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Massive Monterey cypress: Ashland's first Tree of the Year in 1988

The West Side School (where Briscoe School is now) in 1915. The red arrow points to the 10-year-old Monterey Cypress. (photo at City of Ashland website; from the Terry Skibby collection)
This photo of the Monterey Cypress in front of Briscoe School was taken in 2020. It lost many large branches since 2001, but it is still massive. (photo by Peter Finkle)

I have been impressed by the huge Monterey cypress in front of Briscoe School ever since I moved to Ashland in 1991.

As a friend told me, "Every time I drive by this tree, I am awestruck. And if I have a visitor, I always make a point to show it to them."

Did you know that Ashland has a Tree of the Year? Did you know that Ashlanders vote each year to choose it?

Our 1988 Tree of the Year grows at the corner of North Main Street and Laurel Street. This corner was part of early Ashland, all the way back to the 1860s. This is not the oldest tree in Ashland, but it has lived more than 115 years. The sign on the tree says it was planted in 1905 by Ross Eliason. Ross was an early Ashlander and an active member of the First Methodist Church across the street from the Monterey cypress tree.

We are fortunate to have a 1915 photo of the old West Side School, which was at this site before Briscoe School. On the left edge of the photo is a small tree (see arrow), which must be the young 10-year-old Monterey cypress.

I visited the tree with arborist Casey Roland who told me that he climbed way up into this tree to prune it a couple times when he worked for Tom Myers at Upper Limb It. I learned from Roland that when he prunes a Monterey cypress, he cuts as few branches as possible. This is because the branches tend to overlap as they grow. When this happens, the branches support and protect each other.

"The fuller you have the canopy, the less likely they are to break in a strong wind or after snowfall," he said.

Heavy snow did severely damage the 1988 Tree of the Year sometime in the early 2000s. You can see the cuts where many large lower branches had to be removed, and even some of the upper branches had to be cut back. The massive trunk now stands out more than it once did. The Monterey cypress is not “the tree is once was,” but it is still quite impressive.

The natural home for Monterey cypress trees is only along the central coast of California, near Monterey. Now you know how it got its name. These are popular with photographers because the strong coastal breezes cause them to be gnarled in their growth patterns.

They now grow in many countries around the world. They prefer cool summers and coastal areas, but are adaptable, even to the Ashland climate. You can see another massive Monterey cypress at the corner of Wimer Street and Scenic Drive. It was our 2004 Tree of the Year.

Why are these Ashland cypress trees so large? According to the San Francisco Botanical Garden website, "Monterey cypress that are planted in watered, protected areas away from the ocean grow bigger, taller and straighter."

Regarding water, Roland believes that both the 1988 and 2004 Trees of the Year are growing above either a spring or an underground stream that nourishes their roots.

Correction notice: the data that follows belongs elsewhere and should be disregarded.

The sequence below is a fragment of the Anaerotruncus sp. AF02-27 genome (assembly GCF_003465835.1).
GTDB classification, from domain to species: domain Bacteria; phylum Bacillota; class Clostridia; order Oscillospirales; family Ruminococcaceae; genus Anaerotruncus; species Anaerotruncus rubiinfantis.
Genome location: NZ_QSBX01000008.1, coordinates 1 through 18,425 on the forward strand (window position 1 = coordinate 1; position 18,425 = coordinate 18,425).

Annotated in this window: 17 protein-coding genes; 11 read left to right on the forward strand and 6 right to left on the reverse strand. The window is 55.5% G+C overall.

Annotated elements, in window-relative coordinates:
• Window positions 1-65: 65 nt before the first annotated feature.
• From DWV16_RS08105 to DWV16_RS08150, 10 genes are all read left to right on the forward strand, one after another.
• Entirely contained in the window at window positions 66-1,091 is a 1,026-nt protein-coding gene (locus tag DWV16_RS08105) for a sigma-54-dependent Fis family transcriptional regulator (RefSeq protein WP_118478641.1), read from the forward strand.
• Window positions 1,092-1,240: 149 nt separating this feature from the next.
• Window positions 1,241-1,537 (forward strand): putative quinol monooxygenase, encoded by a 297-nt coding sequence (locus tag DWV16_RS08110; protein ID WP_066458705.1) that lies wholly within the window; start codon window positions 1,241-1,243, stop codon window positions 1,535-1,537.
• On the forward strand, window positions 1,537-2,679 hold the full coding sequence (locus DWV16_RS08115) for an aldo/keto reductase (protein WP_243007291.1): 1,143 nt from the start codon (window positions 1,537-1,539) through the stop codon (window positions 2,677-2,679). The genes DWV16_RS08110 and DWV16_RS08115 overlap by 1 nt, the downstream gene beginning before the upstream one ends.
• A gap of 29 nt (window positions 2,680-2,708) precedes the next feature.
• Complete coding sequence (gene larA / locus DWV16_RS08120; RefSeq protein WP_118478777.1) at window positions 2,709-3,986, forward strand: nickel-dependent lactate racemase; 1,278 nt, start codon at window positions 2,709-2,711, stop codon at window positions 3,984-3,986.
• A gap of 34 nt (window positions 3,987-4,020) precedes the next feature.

Let's take a short Ashland history trip. This tree has lived through generations of Ashland students passing under its branches. However, even before the tree was planted a school was here – in 1872. That is when Methodist minister J.H. Skidmore founded the Ashland Academy, a two-year college, at this site.

The Academy failed financially, closing in 1879, before reopening in 1882 with four teachers and 42 students. This 'life' of the college only lasted until 1890. However, Ashland's college has had as many lives as a cat. It finally settled in 1926 at its current location on Siskiyou Boulevard – first as a Normal School (teacher's college), then a State College and now as Southern Oregon University.

Skidmore's Academy building here was replaced by West Side School in 1890, which you see in the 1915 photo. Briscoe School was built in 1949. Still here, it is not currently used as a public school due to Ashland's declining elementary school age population.

Briscoe School had a school song, written by Jill Joos Rothman. It was called "Briscoe: Roots to the Future." If you attended Briscoe, you may remember singing it. Here are the words to the chorus:

Roots to the future, seeds in the past.

Branches reaching to the sky.

Knowledge we gain here will last and last.

Briscoe will carry you inside.

Briscoe will carry you inside.

There is our 1988 Tree of the Year again: "Branches reaching to the sky."

Finally, I would like to introduce the Tree of the Year program for readers not familiar with it. The city Tree Commission was established by Ashland City Council in 1983. A few years later in 1988, the commission began our annual Tree of the Year tradition.

Each year, the Tree Commission collects nominations from residents. Commissioners visit the nominated trees and narrow the field to a few finalists. Then "we the people" make the final choice. Tree commissioners have told me that very few people vote for Tree of the Year. I hope my columns will increase interest and participation!

During the next few years, I will feature each Tree of the Year with its own article. I will learn from arborists, historical research, tree websites and neighbors, then share with you what I learn.

Peter Finkle writes about Ashland history, neighborhoods, public art and more. See WalkAshland.com for his Ashland stories.